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The School Exclusions Service, run by the National Autistic Society, offers advice and information to parents of children and young people on the autism spectrum on all aspects of school exclusion in England. This includes advice on informal (illegal) exclusions; fixed-period and permanent exclusions; how to challenge your child’s exclusion and what you can do if you are concerned that your child is at risk of exclusion.
Children on the autism spectrum are particularly vulnerable to being excluded from school. Sometimes behaviour associated with this hidden disability can be confused with disobedience because of a lack of awareness by both pupils and school staff. A pupil with autism trying to cope with the unstructured social aspects of school life can feel overwhelmed and become anxious, stressed and aggressive, resulting in a meltdown. Head teachers may feel that exclusion is the only solution in order to maintain the safety and well-being of other pupils. Indeed it may be the case that a mainstream school is not the best setting for a particular child. However, disruptive behaviour can be an indication of unmet needs and schools have a duty to make reasonable adjustments to policies and practices to ensure that pupils on the autism spectrum also feel safe, confident and able to experience success.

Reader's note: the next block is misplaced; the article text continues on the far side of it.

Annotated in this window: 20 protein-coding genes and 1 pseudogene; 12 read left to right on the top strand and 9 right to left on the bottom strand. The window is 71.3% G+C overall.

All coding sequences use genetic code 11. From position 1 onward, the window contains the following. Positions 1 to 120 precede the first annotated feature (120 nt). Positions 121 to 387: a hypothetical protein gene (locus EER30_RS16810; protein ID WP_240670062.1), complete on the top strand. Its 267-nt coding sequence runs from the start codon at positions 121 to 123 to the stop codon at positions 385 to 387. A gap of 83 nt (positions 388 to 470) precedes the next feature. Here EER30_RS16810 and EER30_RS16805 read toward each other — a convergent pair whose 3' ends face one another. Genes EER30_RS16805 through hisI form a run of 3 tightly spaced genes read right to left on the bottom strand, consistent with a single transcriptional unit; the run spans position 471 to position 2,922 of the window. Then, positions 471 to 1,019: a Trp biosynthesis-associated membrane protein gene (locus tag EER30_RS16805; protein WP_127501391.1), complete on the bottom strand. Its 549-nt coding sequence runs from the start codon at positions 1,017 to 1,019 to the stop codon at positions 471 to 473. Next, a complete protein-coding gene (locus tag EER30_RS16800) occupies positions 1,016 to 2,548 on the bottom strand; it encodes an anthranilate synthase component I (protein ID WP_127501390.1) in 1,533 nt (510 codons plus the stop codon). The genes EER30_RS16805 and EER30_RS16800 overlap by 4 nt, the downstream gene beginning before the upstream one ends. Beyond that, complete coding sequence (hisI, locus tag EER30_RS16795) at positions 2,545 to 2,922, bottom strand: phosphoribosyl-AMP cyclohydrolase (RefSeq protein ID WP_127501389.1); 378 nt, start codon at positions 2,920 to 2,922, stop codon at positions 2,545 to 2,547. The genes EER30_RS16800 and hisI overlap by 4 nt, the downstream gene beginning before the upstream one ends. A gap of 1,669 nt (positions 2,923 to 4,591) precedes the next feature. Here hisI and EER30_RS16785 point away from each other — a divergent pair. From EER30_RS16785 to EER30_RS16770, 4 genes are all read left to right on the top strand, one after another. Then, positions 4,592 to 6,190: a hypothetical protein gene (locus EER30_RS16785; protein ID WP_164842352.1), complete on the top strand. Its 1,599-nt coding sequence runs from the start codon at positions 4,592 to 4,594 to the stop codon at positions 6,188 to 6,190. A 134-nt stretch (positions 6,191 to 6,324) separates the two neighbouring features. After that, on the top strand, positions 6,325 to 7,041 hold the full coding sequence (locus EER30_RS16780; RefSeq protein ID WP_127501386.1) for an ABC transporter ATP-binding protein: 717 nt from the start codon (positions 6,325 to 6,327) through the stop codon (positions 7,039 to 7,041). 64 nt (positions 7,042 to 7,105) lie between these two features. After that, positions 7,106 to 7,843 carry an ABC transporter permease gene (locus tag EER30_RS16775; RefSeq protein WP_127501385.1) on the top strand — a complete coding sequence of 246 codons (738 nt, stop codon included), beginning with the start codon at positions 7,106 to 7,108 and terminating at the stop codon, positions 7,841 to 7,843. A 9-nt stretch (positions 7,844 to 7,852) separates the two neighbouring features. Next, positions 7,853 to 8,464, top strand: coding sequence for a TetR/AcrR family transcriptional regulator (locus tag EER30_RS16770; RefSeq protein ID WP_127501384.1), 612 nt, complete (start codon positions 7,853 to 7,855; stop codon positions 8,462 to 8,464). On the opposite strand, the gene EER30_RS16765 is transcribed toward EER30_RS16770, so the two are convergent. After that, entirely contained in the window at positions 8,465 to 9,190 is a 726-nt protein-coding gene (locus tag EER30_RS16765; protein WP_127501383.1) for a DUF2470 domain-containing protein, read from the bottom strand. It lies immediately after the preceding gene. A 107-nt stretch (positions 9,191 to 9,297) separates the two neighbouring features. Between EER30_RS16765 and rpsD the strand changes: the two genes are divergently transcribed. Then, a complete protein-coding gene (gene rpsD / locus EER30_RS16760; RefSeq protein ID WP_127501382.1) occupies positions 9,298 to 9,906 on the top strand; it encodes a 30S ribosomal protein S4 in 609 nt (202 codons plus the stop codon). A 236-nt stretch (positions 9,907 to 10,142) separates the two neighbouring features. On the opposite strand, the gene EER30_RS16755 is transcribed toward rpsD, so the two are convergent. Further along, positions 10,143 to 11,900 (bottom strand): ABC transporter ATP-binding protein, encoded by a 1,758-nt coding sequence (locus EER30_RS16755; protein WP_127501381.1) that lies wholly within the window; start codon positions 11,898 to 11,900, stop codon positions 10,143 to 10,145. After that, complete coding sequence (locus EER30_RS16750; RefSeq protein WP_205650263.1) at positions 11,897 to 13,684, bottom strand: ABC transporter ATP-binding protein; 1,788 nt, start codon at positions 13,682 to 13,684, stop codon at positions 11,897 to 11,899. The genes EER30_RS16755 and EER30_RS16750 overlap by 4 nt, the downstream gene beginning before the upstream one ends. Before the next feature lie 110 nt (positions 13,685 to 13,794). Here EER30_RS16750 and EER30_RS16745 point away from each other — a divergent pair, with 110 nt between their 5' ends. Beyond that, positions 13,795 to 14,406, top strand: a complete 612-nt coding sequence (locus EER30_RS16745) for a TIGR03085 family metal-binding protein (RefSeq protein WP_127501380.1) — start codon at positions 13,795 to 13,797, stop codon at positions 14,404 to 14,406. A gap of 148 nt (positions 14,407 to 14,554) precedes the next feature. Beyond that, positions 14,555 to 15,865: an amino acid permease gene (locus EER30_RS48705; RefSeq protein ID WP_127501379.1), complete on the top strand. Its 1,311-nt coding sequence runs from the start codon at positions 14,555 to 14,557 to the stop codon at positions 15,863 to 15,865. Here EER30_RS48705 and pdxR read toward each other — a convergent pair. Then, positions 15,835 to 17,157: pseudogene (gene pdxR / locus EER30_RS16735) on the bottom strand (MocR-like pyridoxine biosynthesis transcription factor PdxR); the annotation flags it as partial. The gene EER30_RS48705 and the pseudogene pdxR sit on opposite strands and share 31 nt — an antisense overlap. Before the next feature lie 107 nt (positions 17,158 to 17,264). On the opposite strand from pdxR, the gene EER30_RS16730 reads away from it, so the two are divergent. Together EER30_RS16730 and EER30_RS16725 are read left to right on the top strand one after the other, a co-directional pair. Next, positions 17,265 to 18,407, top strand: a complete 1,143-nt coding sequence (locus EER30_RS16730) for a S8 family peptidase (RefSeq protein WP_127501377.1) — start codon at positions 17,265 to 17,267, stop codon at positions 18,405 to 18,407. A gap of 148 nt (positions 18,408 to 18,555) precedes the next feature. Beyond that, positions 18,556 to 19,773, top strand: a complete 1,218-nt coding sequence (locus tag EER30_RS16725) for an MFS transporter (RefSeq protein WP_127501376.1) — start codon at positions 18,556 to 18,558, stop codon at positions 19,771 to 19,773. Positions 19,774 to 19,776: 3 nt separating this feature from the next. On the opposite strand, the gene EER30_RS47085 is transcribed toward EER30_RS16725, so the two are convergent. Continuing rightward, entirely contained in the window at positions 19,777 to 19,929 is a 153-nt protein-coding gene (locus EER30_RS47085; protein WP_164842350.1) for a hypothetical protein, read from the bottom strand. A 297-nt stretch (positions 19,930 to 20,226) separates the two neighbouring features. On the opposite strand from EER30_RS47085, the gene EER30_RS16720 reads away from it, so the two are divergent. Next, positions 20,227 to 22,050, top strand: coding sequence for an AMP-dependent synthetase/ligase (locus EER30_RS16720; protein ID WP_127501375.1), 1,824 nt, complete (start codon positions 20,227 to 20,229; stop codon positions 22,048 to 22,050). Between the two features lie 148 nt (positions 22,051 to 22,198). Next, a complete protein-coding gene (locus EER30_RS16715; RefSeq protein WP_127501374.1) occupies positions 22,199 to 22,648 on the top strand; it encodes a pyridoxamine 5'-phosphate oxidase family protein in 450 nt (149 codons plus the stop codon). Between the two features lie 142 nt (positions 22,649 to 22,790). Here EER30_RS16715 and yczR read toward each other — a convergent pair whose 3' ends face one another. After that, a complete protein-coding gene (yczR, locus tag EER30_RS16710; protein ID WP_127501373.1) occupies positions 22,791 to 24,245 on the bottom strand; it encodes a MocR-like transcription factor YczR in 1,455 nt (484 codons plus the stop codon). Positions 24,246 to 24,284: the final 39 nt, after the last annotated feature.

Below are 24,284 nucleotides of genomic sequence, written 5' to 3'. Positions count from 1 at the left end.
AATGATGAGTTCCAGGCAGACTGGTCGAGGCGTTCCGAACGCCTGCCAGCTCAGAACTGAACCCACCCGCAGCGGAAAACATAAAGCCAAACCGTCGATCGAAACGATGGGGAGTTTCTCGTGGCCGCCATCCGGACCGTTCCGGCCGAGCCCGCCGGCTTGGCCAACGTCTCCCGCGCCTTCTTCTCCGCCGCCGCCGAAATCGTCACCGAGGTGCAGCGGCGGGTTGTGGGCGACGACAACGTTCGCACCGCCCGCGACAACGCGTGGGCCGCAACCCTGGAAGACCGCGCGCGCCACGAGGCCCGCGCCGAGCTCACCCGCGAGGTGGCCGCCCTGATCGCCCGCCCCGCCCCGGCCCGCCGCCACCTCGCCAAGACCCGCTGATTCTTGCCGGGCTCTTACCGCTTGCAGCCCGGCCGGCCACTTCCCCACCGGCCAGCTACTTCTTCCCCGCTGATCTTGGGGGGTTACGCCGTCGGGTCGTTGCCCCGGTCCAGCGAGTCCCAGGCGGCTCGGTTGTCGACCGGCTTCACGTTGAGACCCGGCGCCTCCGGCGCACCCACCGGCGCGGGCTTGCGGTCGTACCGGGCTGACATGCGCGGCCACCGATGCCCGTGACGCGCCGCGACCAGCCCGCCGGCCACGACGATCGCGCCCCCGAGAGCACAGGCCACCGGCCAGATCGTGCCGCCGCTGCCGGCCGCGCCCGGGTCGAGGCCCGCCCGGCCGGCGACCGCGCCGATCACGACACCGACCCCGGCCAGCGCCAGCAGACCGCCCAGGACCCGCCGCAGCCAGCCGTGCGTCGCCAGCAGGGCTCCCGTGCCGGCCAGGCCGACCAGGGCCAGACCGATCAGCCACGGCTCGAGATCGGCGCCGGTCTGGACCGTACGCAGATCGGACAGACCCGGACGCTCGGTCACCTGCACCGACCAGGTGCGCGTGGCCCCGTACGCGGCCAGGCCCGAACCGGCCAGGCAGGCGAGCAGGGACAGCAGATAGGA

The Department for Education is funding this service through the AET, to provide information and advice to parents, when a child or young person on the autism spectrum is excluded from school, or is at risk of exclusion; and to support professionals in early intervention strategies and good practice to avoid the need for exclusions.
We aim to reply within five working days. Please note that it may take us longer than this if our Exclusions Adviser is away.
You can find more information on exclusions on the below link.
Our partner, the National Autistic Society, offers up-to-date advice on exclusions from school, college and university in: